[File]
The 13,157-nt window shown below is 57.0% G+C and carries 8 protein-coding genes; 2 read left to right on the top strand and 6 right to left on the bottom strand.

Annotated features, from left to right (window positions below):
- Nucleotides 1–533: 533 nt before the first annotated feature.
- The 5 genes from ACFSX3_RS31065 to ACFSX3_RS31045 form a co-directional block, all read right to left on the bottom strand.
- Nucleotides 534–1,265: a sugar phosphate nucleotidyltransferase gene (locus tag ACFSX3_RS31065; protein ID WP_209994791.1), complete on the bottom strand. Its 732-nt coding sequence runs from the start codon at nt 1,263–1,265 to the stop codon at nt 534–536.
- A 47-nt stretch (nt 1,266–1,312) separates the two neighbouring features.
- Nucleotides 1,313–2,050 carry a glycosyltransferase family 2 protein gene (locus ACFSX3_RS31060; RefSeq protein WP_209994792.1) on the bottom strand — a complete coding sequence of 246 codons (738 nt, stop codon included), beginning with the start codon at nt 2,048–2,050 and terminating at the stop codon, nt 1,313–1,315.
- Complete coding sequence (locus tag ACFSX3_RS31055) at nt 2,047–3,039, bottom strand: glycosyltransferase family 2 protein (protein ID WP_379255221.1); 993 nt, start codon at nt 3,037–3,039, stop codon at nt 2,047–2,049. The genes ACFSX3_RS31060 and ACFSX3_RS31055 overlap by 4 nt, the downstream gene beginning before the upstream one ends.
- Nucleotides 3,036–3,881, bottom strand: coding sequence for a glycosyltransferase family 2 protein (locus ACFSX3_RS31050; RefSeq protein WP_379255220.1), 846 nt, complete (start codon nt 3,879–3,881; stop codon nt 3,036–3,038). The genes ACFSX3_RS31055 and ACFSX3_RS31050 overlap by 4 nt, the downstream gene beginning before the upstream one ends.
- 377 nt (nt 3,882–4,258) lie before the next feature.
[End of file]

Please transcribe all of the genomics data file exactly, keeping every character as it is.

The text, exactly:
The 13,157-nt window shown below is 57.0% G+C and carries 8 protein-coding genes; 2 read left to right on the top strand and 6 right to left on the bottom strand.

Annotated features, from left to right (window positions below):
- Nucleotides 1–533: 533 nt before the first annotated feature.
- The 5 genes from ACFSX3_RS31065 to ACFSX3_RS31045 form a co-directional block, all read right to left on the bottom strand.
- Nucleotides 534–1,265: a sugar phosphate nucleotidyltransferase gene (locus tag ACFSX3_RS31065; protein ID WP_209994791.1), complete on the bottom strand. Its 732-nt coding sequence runs from the start codon at nt 1,263–1,265 to the stop codon at nt 534–536.
- A 47-nt stretch (nt 1,266–1,312) separates the two neighbouring features.
- Nucleotides 1,313–2,050 carry a glycosyltransferase family 2 protein gene (locus ACFSX3_RS31060; RefSeq protein WP_209994792.1) on the bottom strand — a complete coding sequence of 246 codons (738 nt, stop codon included), beginning with the start codon at nt 2,048–2,050 and terminating at the stop codon, nt 1,313–1,315.
- Complete coding sequence (locus tag ACFSX3_RS31055) at nt 2,047–3,039, bottom strand: glycosyltransferase family 2 protein (protein ID WP_379255221.1); 993 nt, start codon at nt 3,037–3,039, stop codon at nt 2,047–2,049. The genes ACFSX3_RS31060 and ACFSX3_RS31055 overlap by 4 nt, the downstream gene beginning before the upstream one ends.
- Nucleotides 3,036–3,881, bottom strand: coding sequence for a glycosyltransferase family 2 protein (locus ACFSX3_RS31050; RefSeq protein WP_379255220.1), 846 nt, complete (start codon nt 3,879–3,881; stop codon nt 3,036–3,038). The genes ACFSX3_RS31055 and ACFSX3_RS31050 overlap by 4 nt, the downstream gene beginning before the upstream one ends.
- 377 nt (nt 3,882–4,258) lie before the next feature.